Transitory Solar Reflectance in GOES-R Series Imagery

March 5th, 2018 |

GOES-16 Visible (0.64 µm) animation, 1637-1732 UTC on 5 March 2018 (Click to enlarge)

Animations of GOES-16 Visible, near-Infrared and shortwave Infrared over North America shortly before the Vernal Equinox, and shortly after the Autumnal Equinox, (that is, when the Sun is overhead in the Southern Hemisphere) show bright spots that propagate quickly from west to east (these features were first noted by Frank Alsheimer of the National Weather Service). The animation above shows the visible imagery (0.64 µm) over the Continental United States on 5 March 2018 (Click here for a slower animation speed). Brightening over regions between 30 and 40 N between 1637 UTC and 1732 UTC is apparent. The animation below of the shortwave infrared (3.9 µm) shows slight warming (Click here for a slower animation), as might be expected with reflected solar energy. The brightening is also apparent in the Band 4 “Cirrus”  (1.37 µm) — in fact, a closer look at southern Colorado reveals the bright signature of sunlight reflecting off solar panels at the Alamosa Solar Generating Facility (Google maps).

GOES-16 Shortwave Infrared (3.9 µm) animation, 1637-1732 UTC on 5 March 2018 (Click to enlarge)

The increased reflectance can cause the ABI Clear Sky Mask to mis-characterize clear regions as cloudy (See the animation below; click here for a slower animation). Thus, Cloud properties (Cloud-top Height, Temperature, Pressure, etc.) can be identified in clear regions.

GOES-16 Clear Sky Mask (White: Clouds ; Black : No Clouds) from 1637 UTC – 1732 UTC on 5 March 2018 (Click to enlarge)

The bright spots in the visible, and warms spots in the shortwave infrared, occur when the Earth’s surface, the GOES Satellite and the Sun are aligned on one line. If you were within the bright spot with a powerful telescope trained on the Sun, you would see the GOES Satellite transecting the solar disk. The location of these bright spots changes with season: they appear in the Northern Hemisphere shortly before the (Northern Hemisphere) vernal equinox and shortly after the (Northern Hemisphere) autumnal equinox. Similarly, they appear in the Southern Hemisphere shortly before the (Southern Hemisphere) vernal equinox and shortly after the (Southern Hemisphere) autumnal equinox. On the Equinox, the bright spots are centered on the Equator.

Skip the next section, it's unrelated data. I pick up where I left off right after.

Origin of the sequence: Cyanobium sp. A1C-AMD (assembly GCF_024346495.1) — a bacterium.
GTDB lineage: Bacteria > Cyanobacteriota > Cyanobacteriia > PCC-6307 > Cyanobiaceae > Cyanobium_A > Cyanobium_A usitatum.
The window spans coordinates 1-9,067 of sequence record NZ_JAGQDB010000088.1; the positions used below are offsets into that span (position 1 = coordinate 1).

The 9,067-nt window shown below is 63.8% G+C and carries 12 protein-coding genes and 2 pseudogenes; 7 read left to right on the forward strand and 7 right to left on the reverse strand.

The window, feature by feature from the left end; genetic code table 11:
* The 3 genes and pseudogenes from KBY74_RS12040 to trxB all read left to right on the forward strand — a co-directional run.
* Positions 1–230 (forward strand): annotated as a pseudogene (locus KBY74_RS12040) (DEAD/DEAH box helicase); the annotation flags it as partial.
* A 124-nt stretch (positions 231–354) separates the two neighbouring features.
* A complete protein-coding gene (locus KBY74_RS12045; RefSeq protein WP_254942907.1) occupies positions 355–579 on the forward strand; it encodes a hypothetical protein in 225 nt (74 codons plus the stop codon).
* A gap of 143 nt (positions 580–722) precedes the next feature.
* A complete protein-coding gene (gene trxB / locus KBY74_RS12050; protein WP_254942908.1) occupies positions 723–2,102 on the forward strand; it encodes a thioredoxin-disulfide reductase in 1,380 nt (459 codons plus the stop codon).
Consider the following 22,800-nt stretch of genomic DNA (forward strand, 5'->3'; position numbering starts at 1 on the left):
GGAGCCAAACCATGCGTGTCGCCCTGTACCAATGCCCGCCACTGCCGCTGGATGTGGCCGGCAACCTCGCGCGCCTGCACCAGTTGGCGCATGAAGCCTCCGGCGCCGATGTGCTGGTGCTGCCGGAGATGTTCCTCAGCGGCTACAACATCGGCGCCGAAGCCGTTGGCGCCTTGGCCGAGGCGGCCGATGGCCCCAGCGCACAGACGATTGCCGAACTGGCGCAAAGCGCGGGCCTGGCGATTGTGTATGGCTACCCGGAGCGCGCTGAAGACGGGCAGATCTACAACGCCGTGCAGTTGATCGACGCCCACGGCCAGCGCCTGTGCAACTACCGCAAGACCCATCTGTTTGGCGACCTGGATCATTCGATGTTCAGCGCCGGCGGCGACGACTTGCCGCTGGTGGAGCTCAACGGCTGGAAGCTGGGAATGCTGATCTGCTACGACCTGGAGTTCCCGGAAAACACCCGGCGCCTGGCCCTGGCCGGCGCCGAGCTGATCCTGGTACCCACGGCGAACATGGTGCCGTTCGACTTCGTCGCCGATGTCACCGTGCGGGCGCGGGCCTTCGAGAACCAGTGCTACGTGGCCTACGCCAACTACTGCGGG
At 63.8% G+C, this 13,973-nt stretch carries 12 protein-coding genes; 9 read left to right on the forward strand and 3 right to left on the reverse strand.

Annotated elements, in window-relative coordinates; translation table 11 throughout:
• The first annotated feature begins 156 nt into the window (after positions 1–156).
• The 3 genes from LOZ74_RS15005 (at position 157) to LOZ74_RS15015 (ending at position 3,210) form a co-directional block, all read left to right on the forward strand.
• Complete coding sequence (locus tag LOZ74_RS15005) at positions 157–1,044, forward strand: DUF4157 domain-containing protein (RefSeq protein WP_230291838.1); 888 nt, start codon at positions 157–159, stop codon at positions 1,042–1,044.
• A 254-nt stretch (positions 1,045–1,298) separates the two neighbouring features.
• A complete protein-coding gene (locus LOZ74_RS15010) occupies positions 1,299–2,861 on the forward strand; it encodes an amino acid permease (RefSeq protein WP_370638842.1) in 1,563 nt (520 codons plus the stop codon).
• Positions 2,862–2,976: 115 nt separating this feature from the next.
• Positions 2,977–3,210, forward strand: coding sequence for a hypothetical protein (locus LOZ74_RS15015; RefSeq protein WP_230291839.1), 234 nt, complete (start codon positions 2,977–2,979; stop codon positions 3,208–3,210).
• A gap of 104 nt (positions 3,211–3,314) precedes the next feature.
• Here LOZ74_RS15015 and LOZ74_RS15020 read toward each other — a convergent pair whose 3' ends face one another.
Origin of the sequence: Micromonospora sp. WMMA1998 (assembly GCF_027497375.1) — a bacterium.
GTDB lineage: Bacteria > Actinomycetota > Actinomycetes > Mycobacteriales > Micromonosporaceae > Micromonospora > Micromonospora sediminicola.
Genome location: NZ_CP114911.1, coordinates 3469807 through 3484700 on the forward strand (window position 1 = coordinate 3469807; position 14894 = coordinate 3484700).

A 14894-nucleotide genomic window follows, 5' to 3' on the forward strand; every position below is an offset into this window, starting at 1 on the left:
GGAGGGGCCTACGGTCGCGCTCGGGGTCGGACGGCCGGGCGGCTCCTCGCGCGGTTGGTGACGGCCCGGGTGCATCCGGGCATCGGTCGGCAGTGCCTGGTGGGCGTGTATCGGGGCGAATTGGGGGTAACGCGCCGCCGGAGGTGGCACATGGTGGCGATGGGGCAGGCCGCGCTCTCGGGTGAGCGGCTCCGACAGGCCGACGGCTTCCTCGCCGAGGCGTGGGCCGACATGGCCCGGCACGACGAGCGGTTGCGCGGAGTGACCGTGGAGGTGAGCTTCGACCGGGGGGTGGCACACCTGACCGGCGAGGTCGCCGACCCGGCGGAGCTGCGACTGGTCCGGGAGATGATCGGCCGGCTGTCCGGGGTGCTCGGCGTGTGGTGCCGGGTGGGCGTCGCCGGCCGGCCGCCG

This animation (courtesy Daniel Lindsey, NOAA/CIRA and Steve Miller, CIRA) shows where the reflection disk moves during the days around the Northern Hemisphere Autumnal Equinox; a similar animation for the Northern Hemisphere vernal equinox would show a disk starting at the North Pole and moving southward with time.

The animation below (from this link that is used for calibration exercises), shows the difference in reflectance (Bands 1-6) or Brightness Temperature (Bands 7-16) between 1657 and 1652 UTC on 3 and 5 March 2018. Two things are apparent: The centroid of the largest difference in solar reflectance has moved southward in those two days, as expected; the effect of this solar backscatter is most obvious in the visible, near-infrared and shortwave infrared channels (that is, bands 1-7 on the ABI).  The effect is most pronounced in clear skies.

Time Difference in each of the 16 ABI Channels (1657 – 1652 UTC) on 3 and on 5 March 2018 (Click to enlarge)

This reflectance feature is also detectable in legacy GOES Imagery. However, the great improvements in detection and calibration in the GOES-R Series ABI (and AHI on Himawari-8 and Himawari-9) and the better temporal resolution with the GOES-R Series allows for better visualization of the effect.

The feature also shows up in “True Color” Imagery, shown below (from this site). Geocolor imagery (shown here), from CIRA, also shows the brightening.

CIMSS Natural True Color Animation ending 1757 UTC on 5 March 2018 (Click to enlarge)

Thanks to Daniel Lindsey and Tim Schmit, NOAA/ASPB, Steve Miller, CIRA and Mat Gunshor, CIMSS, for contributions to this blog post.

Temporary transition from Himawari-8 to Himawari-9

February 13th, 2018 |

Himawari-8 and Himawari-9

Himawari-8 and Himawari-9 “Clean” Infrared Window (10.4 µm) images [click to play Animated GIF | MP4 also available]

Himawari-9 temporarily took over for Himawari-8 beginning at 0250 UTC on 13 February 2018, as Himawari-8 underwent a 2-day scheduled maintenance. “Clean” Infrared Window (10.3 µm) images of Category 4 Cyclone Gita in the South Pacific Ocean during the satellite transition is shown above.